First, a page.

Neon green gecko key to preventing Mauritian plant extinction
Posted by Miqe on April 17th, 2007
Studying plant-animal interactions in Mauritius, an Indian Ocean island famous for its extinct dodo bird, researchers found that a rare plant, Trochetia blackburniana, benefits from its proximity to Pandanus plants because they house high densities of geckos responsible for pollination.
The findings, which unusually identify a lizard as a key pollinator, are significant because they provide “valuable management insights for ongoing conservation efforts to save the highly endangered flora of Mauritius.”
The researchers, led by Dennis M. Hansen of the Institute of Environmental Sciences at the University of Zurich in Switzerland, used a gecko exclusion experiment to determine the importance of the endemic blue-tailed day gecko (Phelsuma cepediana) in pollination of Trochetia blackburniana, a species that is now in decline due to the impact of introduced species and the disappearance of its key pollinator, the olive white-eye (Zosterops chloronothos), a bird, across much of its range.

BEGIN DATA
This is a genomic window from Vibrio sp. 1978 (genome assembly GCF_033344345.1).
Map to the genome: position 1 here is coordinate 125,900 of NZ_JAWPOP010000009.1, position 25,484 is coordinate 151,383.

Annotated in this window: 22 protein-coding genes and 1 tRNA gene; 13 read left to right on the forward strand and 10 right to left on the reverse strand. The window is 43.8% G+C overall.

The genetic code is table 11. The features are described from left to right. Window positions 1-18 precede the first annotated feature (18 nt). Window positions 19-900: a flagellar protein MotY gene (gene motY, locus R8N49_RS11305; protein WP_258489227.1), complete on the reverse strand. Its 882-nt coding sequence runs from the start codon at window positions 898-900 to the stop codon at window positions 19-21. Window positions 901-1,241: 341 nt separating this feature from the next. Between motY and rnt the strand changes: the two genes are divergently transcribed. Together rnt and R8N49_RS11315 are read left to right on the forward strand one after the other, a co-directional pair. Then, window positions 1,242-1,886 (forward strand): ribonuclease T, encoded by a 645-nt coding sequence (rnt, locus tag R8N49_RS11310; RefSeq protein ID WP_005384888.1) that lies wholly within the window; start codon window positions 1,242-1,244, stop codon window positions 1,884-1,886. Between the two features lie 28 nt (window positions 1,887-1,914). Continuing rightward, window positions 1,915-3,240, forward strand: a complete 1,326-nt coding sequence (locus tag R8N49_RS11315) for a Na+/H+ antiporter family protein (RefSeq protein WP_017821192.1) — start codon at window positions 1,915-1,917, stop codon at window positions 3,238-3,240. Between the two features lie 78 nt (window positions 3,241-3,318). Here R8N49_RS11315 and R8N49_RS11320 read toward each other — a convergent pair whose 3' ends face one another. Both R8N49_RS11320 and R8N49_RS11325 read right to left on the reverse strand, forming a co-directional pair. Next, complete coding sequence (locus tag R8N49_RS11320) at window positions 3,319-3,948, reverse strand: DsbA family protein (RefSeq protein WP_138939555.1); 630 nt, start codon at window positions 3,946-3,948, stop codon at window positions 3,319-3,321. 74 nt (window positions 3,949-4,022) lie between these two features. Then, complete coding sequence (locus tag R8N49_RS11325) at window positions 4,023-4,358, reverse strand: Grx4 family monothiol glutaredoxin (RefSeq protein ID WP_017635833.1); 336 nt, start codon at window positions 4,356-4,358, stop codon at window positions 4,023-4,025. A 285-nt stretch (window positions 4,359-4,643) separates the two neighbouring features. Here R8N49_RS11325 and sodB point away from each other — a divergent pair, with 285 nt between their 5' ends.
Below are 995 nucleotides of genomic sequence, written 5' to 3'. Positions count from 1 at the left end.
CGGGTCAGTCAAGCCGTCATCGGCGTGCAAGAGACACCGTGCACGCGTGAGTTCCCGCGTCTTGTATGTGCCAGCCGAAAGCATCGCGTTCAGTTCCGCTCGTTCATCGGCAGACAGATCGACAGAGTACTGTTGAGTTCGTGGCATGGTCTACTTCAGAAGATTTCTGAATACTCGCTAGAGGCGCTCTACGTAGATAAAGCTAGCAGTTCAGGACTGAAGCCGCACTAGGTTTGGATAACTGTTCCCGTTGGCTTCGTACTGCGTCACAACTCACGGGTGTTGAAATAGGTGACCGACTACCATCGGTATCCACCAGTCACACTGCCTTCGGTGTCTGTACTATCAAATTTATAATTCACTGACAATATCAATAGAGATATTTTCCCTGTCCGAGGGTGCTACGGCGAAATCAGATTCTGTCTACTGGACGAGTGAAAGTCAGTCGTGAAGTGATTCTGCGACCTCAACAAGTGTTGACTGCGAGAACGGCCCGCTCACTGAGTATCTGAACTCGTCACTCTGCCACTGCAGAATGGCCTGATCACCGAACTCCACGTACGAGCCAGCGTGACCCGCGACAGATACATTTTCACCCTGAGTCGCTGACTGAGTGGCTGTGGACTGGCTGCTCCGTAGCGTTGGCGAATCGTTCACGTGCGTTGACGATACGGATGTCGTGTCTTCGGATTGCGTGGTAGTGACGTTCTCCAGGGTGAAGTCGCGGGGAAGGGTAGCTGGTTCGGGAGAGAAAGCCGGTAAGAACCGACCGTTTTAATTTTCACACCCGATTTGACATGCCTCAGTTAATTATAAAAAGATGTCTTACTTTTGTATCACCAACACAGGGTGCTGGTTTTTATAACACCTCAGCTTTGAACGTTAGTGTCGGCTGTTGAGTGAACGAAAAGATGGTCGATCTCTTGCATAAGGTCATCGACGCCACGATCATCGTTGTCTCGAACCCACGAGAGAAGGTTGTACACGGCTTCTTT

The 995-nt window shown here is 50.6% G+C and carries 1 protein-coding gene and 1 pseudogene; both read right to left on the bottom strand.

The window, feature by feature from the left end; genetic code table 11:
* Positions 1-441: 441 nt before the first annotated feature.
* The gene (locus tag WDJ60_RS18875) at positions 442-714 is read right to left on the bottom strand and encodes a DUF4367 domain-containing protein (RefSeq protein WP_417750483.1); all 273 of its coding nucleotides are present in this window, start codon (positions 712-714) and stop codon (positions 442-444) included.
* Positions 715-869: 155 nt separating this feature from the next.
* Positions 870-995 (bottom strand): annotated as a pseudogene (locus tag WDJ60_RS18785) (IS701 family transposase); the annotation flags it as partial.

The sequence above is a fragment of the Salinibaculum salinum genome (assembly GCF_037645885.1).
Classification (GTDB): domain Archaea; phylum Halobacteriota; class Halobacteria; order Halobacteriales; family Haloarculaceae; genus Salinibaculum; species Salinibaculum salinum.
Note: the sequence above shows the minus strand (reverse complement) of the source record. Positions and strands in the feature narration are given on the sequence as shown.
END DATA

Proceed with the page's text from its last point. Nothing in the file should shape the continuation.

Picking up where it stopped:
The authors found that unlike alien invasive wasps and birds that fed on Trochetia blackburniana nectar without collecting pollen, the blue-tailed day gecko was tagged with pollen “either just behind the head or on the gecko’s throat and chest,” making it a crucial pollinator of the plant species.
Hansen and colleagues showed that gecko exclusion had a “highly significant negative effect” on fruiting of Trochetia blackburniana.
See also here.
- Australian endangered species: Gulbaru Gecko (theconversation.com)
- Frogs, geckos, chameleons and more (economist.com)
- Gentle Gecko (countinggreenstars.wordpress.com)
- Dealing with climate change in Mauritius (thewonderlandians.wordpress.com)
- Insects and geckos found in palm kernel imports (radionz.co.nz)